Couture Week SS23, i.e. the power of fashion impressions
Another fashion week in Paris has come to an end, but emotions are still alive. The fashion world finally had a chance to see the spring collections for the coming year. Beginning with the controversial Schiaparelli show on Monday and continuing through the Fendi show on Thursday evening, there was a lot going on on the Paris catwalk. During 29 couture shows over these four days, we had the opportunity to see many breathtaking creations and designer, hand-sewn accessories.
Nevertheless, attention was also paid to the devastating impact of social media on what used to happen behind closed doors. Couture Fashion Weeks, due to their elitism, are shrouded in considerable controversy, and this time the show of the French avant-garde fashion house Schiaparelli also attracted outrage. Undoubtedly, this year’s event went far beyond the circle of stars and influential people from the industry.
Couture a niche market
Couture Fashion Week is one of the most important events in the fashion industry. It takes place twice a year and is a presentation of the most exclusive fashion – handmade clothes sold for dizzying amounts. Moreover, the term couture itself refers to clothing produced only to order and is the opposite of the so-called “ready to go” fashion, publicly available to everyone.
It is often said that couture shows are also an opportunity to expand the sales market among stars and celebrities. Regardless of the reason behind this exclusive event, let’s take a look at some interesting collections that attracted crowds to Paris.
An animal accent in the Schiaparelli collection
Undoubtedly, the collection presented by the Schiaparelli fashion house received the greatest media coverage. The creative director of the Roseberry brand decided to express his innovation by decorating the models’ dresses with animal heads. The attached lions, panthers and wolves are made of hand-carved foam, wool and silk faux fur. All this added extraordinary realism to the animal dummies.
Apart from the fact that the silhouettes were full of surreal accents, they also referred to the symbolism of hell from Dante’s “Divine Comedy”. The catwalk featured huge jewelry forms and masks, outfits with extremely defined waists and interesting variations on the suit. One thing is certain, Schiaparelli’s fashion did not so much come close to art as it became art.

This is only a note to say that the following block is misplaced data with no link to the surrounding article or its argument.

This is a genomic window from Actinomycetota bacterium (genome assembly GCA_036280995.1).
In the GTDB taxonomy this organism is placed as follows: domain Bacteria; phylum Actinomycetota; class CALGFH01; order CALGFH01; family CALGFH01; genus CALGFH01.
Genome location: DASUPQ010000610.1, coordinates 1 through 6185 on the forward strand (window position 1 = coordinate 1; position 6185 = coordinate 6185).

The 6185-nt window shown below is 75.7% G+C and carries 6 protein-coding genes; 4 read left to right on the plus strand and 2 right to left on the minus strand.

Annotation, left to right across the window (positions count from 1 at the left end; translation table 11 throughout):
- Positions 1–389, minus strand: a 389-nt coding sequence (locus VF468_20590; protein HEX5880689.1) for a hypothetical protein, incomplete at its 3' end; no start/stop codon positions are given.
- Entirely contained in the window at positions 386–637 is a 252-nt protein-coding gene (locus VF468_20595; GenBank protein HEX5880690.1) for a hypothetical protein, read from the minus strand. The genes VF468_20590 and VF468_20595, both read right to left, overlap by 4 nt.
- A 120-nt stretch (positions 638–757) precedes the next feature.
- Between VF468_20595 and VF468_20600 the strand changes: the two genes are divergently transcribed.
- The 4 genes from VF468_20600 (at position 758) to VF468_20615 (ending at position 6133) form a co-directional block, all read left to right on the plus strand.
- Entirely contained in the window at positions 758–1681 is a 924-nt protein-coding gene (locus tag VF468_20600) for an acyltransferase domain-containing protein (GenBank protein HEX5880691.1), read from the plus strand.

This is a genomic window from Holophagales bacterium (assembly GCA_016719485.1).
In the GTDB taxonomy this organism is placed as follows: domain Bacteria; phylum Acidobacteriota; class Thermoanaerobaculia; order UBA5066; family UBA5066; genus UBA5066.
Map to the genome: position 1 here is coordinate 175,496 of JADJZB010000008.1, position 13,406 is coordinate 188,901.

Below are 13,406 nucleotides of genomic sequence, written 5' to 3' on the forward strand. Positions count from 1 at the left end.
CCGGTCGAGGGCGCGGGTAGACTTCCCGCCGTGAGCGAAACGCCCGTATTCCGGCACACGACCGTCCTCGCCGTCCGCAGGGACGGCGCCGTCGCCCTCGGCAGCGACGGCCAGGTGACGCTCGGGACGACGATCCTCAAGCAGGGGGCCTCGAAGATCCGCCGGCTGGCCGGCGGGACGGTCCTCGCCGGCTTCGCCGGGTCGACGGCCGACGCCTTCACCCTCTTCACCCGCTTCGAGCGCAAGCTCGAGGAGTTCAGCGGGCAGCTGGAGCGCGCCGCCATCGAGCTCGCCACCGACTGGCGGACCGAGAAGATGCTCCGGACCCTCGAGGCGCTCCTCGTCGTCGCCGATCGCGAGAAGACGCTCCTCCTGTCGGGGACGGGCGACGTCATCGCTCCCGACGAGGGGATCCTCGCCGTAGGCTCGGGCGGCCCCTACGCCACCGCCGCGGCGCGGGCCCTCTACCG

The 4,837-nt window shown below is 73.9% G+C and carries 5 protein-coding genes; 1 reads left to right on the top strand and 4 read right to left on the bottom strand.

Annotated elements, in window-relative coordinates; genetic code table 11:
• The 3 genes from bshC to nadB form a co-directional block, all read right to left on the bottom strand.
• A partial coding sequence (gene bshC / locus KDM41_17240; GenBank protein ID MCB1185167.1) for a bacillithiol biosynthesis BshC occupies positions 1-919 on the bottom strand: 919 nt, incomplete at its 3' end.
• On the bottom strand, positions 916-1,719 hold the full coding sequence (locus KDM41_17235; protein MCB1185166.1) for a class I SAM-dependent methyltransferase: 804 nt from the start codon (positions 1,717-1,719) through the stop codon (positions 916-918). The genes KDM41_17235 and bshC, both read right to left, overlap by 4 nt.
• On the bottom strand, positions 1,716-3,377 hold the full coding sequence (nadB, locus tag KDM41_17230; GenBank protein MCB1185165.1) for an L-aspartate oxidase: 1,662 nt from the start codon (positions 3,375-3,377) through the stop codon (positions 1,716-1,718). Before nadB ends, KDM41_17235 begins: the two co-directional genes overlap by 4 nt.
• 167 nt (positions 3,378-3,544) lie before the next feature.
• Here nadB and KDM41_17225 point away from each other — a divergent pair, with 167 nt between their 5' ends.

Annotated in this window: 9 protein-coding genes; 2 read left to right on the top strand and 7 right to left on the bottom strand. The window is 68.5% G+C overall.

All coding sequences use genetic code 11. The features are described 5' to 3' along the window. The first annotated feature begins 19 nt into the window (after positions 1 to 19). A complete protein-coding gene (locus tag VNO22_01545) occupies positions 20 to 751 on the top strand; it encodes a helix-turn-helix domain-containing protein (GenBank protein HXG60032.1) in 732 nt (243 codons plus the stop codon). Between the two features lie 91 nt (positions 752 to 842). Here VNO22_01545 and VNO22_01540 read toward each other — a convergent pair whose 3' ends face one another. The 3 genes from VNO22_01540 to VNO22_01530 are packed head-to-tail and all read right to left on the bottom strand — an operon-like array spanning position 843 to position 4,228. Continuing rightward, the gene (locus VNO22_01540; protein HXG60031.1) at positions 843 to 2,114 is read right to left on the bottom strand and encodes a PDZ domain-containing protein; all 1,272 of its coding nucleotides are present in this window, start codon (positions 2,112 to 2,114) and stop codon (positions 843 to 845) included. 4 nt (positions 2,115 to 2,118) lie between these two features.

Despite this, the show received a very mixed response. Words of admiration and appreciation were mixed with scandal related to the use of animal symbols as an element of clothing. However, the words of Benjamin Simmenauer, professor at the Institut Français de la Mode, are important:
“Couture is not usually about reflecting society. That’s the role of ready-to-wear. Couture is more about celebrating craftsmanship, which is why couture doesn’t usually make waves. The Schiaparelli scandal felt like something new for couture.”
However, Couture Fashion Week is not only about clothes. Dior Together with the artistic director of women’s collections, Maria Grazie Chiuri, he showed the world a collection created in tribute to great performers: French dancer Josephine Baker, French actress Marpessie Dawn and American singer Eartha Kitt. A collection full of contrasts.
Black and white, fitted silhouettes accompanied by oversize, soft, sensual dresses next to silhouettes borrowed directly from the men’s wardrobe. And all this was complemented by an extraordinary set produced by artist Mickalene Thomas, presenting gigantic portraits of African American women, “symbolizing a new pantheon of women.”
In turn, in the case of Chanel, the set design consisted of large moving sculptures by the French artist Xavier Veilhan made of cardboard, wood and paper, inspired by women’s majorette costumes in parades. In turn, the models were dressed in spectacular hats, bow ties, satin capes, pleated skirts, sequins and petticoats.